WAUSAU — Seed treatments and low germination rates are going to be very important in the 2019 growing season, according to Shawn Conley, state Extension soybean and small grains specialist. At the recent agronomy update meetings throughout the state, Conley said farmers would have to be extra aware of what they are getting in their seed this year.
“It is very critical that you all pay attention to seed germination this year. Read the germ tags,” he said. “Industry wide, not only in Wisconsin, but across the Midwest and the country, seed quality is a relative concern.”
Conley said wet weather this fall made it nearly impossible for soybean harvest in much of the country. As the seed came into the elevators, many operators noted the poor quality seed, which included moldy or rotten beans from the excess moisture. With the poor quality, seed germinations are expected to be much lower than usual.
“This is going to be a challenge for us moving forward. We will have a less percent seed germination and the quality is not going to be what farmers are used to. We are used to 92 to 95 percent (germination) across the board, and I don’t think we are going to see that this year,” he said.
The poor seed quality comes at a time when farmers are looking to cut back anywhere they can to save money. With a dismal outlook and the tariffs still in place, seeding rate is one of the areas Conley said he sees farmers looking to cut back on.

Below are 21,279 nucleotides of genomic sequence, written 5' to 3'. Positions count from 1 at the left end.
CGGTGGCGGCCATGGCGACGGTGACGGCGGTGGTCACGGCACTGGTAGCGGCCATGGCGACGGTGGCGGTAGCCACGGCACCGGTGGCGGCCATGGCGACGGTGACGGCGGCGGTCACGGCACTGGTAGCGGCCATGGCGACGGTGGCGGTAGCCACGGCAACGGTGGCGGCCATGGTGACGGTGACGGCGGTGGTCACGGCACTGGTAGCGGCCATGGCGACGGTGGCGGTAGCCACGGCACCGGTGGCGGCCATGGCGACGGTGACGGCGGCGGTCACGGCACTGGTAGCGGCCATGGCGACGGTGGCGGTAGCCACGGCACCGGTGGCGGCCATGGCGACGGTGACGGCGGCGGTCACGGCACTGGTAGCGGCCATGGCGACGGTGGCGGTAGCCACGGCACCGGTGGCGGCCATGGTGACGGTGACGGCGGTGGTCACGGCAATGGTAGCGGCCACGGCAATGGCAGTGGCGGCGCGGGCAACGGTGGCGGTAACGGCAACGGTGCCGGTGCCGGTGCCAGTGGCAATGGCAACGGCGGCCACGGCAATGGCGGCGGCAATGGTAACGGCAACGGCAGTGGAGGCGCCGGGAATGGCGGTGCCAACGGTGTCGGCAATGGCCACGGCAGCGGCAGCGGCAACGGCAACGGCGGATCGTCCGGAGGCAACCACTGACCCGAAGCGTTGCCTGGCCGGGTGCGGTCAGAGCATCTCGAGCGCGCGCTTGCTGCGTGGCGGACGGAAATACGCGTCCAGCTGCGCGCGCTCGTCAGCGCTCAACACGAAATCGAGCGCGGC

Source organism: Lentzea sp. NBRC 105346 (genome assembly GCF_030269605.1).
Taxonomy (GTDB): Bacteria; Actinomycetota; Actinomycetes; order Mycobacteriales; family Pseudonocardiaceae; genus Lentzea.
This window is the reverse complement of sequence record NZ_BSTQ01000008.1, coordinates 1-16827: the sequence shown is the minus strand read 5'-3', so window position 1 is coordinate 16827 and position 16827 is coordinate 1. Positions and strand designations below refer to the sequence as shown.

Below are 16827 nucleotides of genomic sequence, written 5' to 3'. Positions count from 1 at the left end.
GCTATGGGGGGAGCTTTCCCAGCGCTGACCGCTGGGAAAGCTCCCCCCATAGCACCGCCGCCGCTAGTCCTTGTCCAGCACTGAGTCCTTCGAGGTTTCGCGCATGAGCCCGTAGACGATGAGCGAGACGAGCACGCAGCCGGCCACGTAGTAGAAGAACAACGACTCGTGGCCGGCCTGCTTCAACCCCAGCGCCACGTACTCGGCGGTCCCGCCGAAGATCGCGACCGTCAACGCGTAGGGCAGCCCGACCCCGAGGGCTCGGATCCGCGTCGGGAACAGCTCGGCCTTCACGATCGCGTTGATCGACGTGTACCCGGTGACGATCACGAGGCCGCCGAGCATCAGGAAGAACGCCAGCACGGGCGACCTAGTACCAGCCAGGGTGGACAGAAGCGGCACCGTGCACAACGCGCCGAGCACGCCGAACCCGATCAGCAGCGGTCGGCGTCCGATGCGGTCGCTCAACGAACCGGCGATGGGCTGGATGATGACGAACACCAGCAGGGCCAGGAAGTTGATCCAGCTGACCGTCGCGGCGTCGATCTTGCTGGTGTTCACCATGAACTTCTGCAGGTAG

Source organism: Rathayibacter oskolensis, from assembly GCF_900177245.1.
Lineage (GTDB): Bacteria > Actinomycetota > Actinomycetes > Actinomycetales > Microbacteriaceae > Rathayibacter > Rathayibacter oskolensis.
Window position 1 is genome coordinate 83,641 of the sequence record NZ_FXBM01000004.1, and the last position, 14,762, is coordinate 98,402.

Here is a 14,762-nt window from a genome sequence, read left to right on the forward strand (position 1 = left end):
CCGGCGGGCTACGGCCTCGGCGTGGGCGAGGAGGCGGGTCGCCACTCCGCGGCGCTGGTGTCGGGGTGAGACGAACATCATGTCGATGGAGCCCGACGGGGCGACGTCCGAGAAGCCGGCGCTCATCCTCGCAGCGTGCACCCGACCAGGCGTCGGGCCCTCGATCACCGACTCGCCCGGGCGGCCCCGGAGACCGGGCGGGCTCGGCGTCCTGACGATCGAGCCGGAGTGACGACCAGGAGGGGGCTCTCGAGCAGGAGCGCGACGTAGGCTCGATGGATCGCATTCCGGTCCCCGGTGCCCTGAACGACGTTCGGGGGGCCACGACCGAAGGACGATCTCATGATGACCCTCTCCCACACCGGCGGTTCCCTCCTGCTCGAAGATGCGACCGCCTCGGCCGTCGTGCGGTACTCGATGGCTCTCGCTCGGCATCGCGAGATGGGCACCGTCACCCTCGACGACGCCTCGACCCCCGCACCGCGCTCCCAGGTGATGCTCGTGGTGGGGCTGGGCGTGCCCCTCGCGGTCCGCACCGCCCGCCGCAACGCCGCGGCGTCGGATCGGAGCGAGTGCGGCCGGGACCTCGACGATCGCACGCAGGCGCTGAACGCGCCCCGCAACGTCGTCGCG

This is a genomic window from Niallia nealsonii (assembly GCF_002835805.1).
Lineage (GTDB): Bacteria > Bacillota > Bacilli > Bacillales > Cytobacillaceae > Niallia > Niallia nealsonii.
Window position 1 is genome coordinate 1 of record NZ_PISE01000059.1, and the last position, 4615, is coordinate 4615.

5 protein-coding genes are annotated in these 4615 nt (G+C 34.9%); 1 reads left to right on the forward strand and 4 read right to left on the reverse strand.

“I just want to caution growers that if they are really going to significantly cut their seeding rate back and have a germ of 85 percent, be cautious. Do not under seed. You don’t want to start out with a population that you won’t be able to maximize your yield,” he said.
One area Conley said farmers should not cut out this year is seed treatments.
“Farmers are not going to want to cut seed treatments out. That is a bad idea. This is the worst year you can ever cut seed treatments out,” he said. “A lot of data shows that in some of these seed lots where we have subpar germination, 82 percent or in the high 70s, if you add a seed treatment on that, boom, it brings you back up to 90 percent germination.”
In some cases, seed treatments may cost farmers more this year, according to Conley, who said the cheap generics will not treat some of the more prevalent diseases this year. He said he also anticipates good seed coverage with seed treatments.
Conley also cautioned growers and agronomists to beware of cheap seed that will be available.
“There is going to be seed available — and a seed person told me this straight to my face — that they are calling ‘buyer beware seed.’ That means it is going to be cheap and you are going to take your chances because they are going to walk away from it as soon as you walk in,” he said. “There are going to be farmers that do that because they are desperate to plant cheap seed. Just be cautious of that.”
Conley said the big thing for farmers is to work with their seed person to understand what they have and the seed they are getting and make management decisions accordingly.